Ontarians rush to order iodide pills after false Pickering mass alert
This Tuesday, March 15, 2011 photo shows bottles of potassium iodide on the shelf of the Texas Star Pharmacy on Tuesday, March 15, 2011 in Plano, Texas. The pharmacy has been receiving an unusually high number of calls about potassium iodide from people who are afraid radiation from the Japan nuclear crisis will reach the U.S. Health agencies in California and western Canada warned Tuesday that there's no reason for people an ocean away to suddenly stock up on potassium iodide, even as some key suppliers say they're back-ordered and getting panicked calls from would-be customers. (AP Photo/Richard Matthews)
Allison Jones, The Canadian Press
Published Tuesday, January 14, 2020 10:14AM EST
Last Updated Tuesday, January 14, 2020 12:40PM EST
TORONTO -- Ontarians have placed more than 32,000 orders for iodide pills in the two days following a false alarm about an incident at Pickering Nuclear Generating Station.
Ontario Power Generation says there are normally between 100 and 200 orders per month.
OPG says there were 32,388 orders placed between Sunday and Monday.
An alert Sunday morning warning of an unspecified problem at the nuclear facility was sent in error to cellphones, radios and TVs across the province.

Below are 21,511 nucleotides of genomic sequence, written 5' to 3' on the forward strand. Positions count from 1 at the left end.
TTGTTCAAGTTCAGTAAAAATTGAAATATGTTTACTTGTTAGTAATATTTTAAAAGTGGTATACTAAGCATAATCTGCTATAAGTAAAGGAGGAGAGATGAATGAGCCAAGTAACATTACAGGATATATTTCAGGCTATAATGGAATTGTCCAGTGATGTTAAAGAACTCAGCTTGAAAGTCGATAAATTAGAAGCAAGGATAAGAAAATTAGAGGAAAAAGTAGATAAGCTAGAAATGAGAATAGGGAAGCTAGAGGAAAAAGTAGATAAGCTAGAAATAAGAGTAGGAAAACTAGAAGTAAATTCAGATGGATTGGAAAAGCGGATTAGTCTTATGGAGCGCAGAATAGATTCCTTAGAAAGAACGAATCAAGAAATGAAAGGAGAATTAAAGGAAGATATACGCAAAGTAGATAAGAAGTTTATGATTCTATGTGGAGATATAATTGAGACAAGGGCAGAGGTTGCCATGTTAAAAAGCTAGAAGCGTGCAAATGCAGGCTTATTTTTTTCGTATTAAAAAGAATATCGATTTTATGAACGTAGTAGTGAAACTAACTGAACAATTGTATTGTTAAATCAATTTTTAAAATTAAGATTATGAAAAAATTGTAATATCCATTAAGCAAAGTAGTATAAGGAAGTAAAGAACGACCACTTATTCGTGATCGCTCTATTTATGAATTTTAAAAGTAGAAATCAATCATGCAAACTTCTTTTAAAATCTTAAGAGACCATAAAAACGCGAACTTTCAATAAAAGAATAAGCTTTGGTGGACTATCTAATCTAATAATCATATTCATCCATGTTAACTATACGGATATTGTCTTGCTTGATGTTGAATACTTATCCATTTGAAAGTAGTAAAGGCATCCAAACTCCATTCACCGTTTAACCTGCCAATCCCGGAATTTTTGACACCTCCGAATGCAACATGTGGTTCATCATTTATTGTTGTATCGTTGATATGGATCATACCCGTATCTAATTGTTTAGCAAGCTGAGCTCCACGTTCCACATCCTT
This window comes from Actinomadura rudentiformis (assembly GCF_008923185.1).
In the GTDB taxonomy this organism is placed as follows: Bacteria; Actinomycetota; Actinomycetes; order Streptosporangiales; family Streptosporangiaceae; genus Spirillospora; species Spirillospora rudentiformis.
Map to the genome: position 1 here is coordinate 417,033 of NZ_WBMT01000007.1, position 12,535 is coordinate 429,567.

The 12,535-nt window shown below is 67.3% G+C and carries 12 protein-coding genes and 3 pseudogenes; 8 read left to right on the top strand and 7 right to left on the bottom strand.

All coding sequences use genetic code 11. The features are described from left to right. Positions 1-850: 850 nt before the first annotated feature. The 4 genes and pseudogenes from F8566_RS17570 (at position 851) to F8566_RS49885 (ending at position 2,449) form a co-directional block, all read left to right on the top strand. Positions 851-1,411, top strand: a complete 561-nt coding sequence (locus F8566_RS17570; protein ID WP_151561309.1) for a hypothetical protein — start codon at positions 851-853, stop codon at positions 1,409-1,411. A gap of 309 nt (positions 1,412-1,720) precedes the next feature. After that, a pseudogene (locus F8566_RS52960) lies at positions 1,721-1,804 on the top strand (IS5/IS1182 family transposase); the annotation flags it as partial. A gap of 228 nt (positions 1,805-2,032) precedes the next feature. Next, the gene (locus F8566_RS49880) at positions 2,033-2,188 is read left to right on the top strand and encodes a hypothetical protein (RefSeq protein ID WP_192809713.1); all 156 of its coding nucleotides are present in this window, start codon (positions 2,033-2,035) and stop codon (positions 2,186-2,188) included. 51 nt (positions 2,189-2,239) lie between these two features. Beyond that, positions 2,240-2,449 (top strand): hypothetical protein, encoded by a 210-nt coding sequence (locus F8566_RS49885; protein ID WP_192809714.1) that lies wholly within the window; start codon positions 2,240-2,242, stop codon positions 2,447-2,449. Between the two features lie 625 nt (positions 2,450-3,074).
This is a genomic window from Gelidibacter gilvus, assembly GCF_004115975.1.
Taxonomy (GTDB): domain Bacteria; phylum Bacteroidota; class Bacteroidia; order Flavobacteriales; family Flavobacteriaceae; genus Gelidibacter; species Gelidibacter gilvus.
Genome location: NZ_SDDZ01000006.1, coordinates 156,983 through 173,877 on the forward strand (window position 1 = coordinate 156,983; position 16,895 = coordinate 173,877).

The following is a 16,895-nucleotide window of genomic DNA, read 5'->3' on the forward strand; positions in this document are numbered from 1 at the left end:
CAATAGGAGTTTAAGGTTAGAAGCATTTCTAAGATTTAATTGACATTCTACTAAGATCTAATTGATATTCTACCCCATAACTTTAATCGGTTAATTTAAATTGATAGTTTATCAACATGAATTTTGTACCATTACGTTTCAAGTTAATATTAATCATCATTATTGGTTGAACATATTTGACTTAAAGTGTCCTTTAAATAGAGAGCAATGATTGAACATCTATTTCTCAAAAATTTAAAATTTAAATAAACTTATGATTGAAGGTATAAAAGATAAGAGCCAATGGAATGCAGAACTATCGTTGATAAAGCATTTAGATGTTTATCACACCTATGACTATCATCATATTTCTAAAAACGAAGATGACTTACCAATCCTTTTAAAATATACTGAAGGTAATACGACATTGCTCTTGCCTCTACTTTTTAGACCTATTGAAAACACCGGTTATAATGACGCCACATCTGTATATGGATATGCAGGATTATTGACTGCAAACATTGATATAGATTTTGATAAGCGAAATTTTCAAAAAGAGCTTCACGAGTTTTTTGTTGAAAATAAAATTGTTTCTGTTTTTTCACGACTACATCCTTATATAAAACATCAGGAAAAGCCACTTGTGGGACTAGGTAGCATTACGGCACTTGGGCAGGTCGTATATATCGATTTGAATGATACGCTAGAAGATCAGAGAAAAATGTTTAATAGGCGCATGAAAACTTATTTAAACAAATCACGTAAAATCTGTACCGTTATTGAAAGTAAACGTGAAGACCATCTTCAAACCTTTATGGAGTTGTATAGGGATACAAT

In Ontario, potassium iodide (KI) pills are distributed to residents within 10 kilometres of a nuclear facility; others living within a 50-kilometre radius of one can order them through a website called preparetobesafe.ca. In New Brunswick - the only other province with an operating nuclear power plant - the distribution radius is 20 kilometres.
The pills help protect the thyroid gland and reduce the risk of cancer if radioactive iodine is released into the air in the unlikely event of a nuclear emergency, according to the Canadian Nuclear Safety Commission. They saturate the thyroid gland with non-radioactive iodine and prevent radioactive iodine from being absorbed.
“The thyroid gland will absorb iodine that is in a person's bloodstream; it cannot tell the difference between radioactive iodine and non-radioactive (stable) iodine,” the CNSC says.
“The absorption of radioactive iodine can be prevented by taking KI before or soon after its release into the air.... Over time, the radioactive iodine will undergo radioactive decay and be harmlessly excreted in urine.”
The risk of side effects is “extremely low,” according to the preparetobesafe website, which is operated by Durham Region, the City of Toronto and Ontario Power Generation. Rare and mild side effects include gastrointestinal issues or hypersensitivity reactions, and people with thyroid disorders are at a greater risk of side effects.
People should only take the pills if directed to do so by public health officials, CNSC says. They are considered to last for up to 12 years as long as they are stored in a dry location that is kept between 15 and 30 degrees Celsius.
Ontario has launched an investigation into the false alarm, and Solicitor General Sylvia Jones has said it won't be a long and drawn-out probe.
Initial observations suggest human error was responsible for the message that was sent out during routine tests of the emergency alert system, Jones said.
A follow-up alert with an all-clear was sent to cellphones nearly two hours after the original notification.